Mobiquity: Survey suggests UK banks failing to measure the environmental impact of sustainable initiatives
The research conducted by Censuswide surveying 150 UK banking executives found that greenwashing among banks is a systemic problem. Although 100% of UK banking executives say that sustainability is integral to their business strategy, only just over half of UK banks (59%) measure their environmental impact as part of sustainability targets.
The research also demonstrates that banks are offsetting non-sustainable practices with carbon credits. Almost half (49%) of UK banks are investing in carbon credit schemes as the priority initiative, an increase from the 2021 Sustainable Banking Report.
Banking executives have cited key barriers to overcome in securing a sustainable future. The top three listed barriers include the lack of universally recognised regulation and enforcement (31%), cultural legacies that need to be shifted, budget implications and limited knowledge of the market (25%).
While some UK banking executives are failing to implement and track sustainable initiatives, they do recognise the benefits of being sustainable. Over a third of banking executives said that sustainability creates more value for stakeholders (36%), increases operational efficiency (35%) and over a quarter (29%) said that it increased profitability.
The data also shows a huge shift in priorities toward sustainable behaviours compared to the 2021 benchmark report – a 69% increase in those citing sustainability as an integral part of their business strategy – however, there remains a gap between sustainable business planning and the measuring of its success.
To generate sustainable outcomes, the data shows that 97% of UK banking executives say that ‘sustainable digitisation’ is the key to success. UK banks also believe in creating sustainable supply chains. 9 in 10 (93%) banking executives said that they ensure their suppliers are compliant with current sector-specific sustainability expectations.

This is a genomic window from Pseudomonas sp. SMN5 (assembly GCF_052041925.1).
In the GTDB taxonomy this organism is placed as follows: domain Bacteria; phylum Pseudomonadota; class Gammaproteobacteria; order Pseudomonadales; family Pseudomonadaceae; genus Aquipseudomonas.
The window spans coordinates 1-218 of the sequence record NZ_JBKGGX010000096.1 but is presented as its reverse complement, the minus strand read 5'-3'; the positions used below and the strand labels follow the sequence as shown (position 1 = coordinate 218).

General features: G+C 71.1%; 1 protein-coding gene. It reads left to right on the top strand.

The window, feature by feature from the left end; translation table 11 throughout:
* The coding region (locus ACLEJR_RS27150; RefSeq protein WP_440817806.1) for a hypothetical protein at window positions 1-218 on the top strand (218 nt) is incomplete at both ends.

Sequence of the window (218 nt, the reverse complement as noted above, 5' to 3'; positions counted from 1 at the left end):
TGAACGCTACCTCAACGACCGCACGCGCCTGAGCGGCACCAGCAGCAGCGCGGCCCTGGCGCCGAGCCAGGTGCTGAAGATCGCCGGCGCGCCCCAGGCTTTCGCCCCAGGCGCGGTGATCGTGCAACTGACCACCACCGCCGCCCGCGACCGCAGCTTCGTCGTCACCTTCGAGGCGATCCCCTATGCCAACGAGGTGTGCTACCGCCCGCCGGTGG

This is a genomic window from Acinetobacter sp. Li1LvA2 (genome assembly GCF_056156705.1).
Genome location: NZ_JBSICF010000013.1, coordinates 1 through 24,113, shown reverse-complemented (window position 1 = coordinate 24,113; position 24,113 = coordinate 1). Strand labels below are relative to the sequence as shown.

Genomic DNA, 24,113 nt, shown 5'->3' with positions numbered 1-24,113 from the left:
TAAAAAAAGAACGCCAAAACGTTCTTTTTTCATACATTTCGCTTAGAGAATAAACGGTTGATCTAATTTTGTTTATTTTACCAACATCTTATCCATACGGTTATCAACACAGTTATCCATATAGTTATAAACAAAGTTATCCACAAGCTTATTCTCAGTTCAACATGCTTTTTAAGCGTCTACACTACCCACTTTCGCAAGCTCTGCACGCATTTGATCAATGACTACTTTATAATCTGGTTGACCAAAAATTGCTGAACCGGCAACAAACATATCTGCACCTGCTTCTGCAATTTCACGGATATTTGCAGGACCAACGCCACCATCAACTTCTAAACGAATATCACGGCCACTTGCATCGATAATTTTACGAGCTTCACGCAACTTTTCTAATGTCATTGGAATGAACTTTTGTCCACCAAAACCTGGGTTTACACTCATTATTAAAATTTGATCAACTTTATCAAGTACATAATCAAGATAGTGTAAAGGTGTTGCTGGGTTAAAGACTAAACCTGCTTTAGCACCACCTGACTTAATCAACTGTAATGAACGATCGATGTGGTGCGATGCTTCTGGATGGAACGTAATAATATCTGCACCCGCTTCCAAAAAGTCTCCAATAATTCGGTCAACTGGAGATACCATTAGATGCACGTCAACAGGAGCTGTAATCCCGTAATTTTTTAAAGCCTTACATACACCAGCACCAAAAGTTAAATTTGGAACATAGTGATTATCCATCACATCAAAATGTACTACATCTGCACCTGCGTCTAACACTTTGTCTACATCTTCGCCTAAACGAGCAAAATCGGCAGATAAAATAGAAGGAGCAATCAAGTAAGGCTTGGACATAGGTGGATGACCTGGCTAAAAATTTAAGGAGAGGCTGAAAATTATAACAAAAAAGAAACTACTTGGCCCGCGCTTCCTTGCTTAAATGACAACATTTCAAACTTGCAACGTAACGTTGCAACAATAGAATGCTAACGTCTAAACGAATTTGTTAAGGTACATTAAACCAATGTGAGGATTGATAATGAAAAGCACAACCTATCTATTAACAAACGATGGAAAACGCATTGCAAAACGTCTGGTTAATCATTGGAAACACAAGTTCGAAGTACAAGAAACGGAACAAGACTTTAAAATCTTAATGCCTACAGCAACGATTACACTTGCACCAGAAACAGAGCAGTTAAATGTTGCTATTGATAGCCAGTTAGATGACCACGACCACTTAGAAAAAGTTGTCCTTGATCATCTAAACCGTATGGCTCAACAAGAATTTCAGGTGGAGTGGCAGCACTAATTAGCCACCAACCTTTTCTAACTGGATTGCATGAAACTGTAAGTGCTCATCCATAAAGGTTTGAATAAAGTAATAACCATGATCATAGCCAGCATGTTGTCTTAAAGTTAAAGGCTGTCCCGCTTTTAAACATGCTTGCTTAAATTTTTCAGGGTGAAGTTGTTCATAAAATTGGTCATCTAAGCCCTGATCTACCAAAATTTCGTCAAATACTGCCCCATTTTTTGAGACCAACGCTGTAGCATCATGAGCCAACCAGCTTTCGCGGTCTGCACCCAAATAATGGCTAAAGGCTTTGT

Peter-Jan Van De Venn, Strategy Director Fintech, Mobiquity said: “Last year’s report showed that sustainability wasn’t even on the agenda nor was the planning of sustainable initiatives. Our 2022 report shows a continued growing awareness of sustainable banking with more institutions increasing their reporting at board level as well as integrating it into their business strategy – demonstrating a positive step in the right direction.
“Banks are also citing that sustainable banking increases profitability, operational efficiencies and customer loyalty. Meanwhile, they are holding their supply chain accountable with a large proportion of banks ensuring their customers and suppliers adopt sustainable practices.
“While there has been some good progress on placing sustainable banking at the top of the boardroom agenda, the report shows that there is still an issue with banks saying and not doing. Greenwashing is an ongoing challenge for banks. They will only be able to protect their reputation if they fully optimise the execution of their sustainable initiatives. This can be achieved by harnessing sustainable digitisation combined with a robust ESG measurement framework to track impact.”
Commenting on the report, Dr Ben Caldecott, Director, Oxford Sustainable Finance Programme, University of Oxford and COP26 Strategy Advisor for Finance, UK Cabinet Office said:
“Supervisors and central banks have not been universally impressed by industry efforts to date. And policymakers and wider societal stakeholders have been widely critical of the banking sector’s genuine commitment and authenticity when it comes down to meeting the net zero commitments made in Glasgow.
“Banks should expect greater scrutiny of net zero targets and their implementation, and this will be combined with a tougher and more sophisticated approach from supervisors on climate-related financial risk.
“It is therefore a very significant development that the UK Government will make mandatory the publication of firm-level transition plans across the UK economy. This will be a requirement for certain financial sector firms and listed companies by 2023. As standards for transition plans mature, the government and regulators will make it mandatory for firms to publish their transition plans.
“HM Treasury has formally launched a new Transition Plan Taskforce, to develop the gold standard for UK firms’ climate transition plans.
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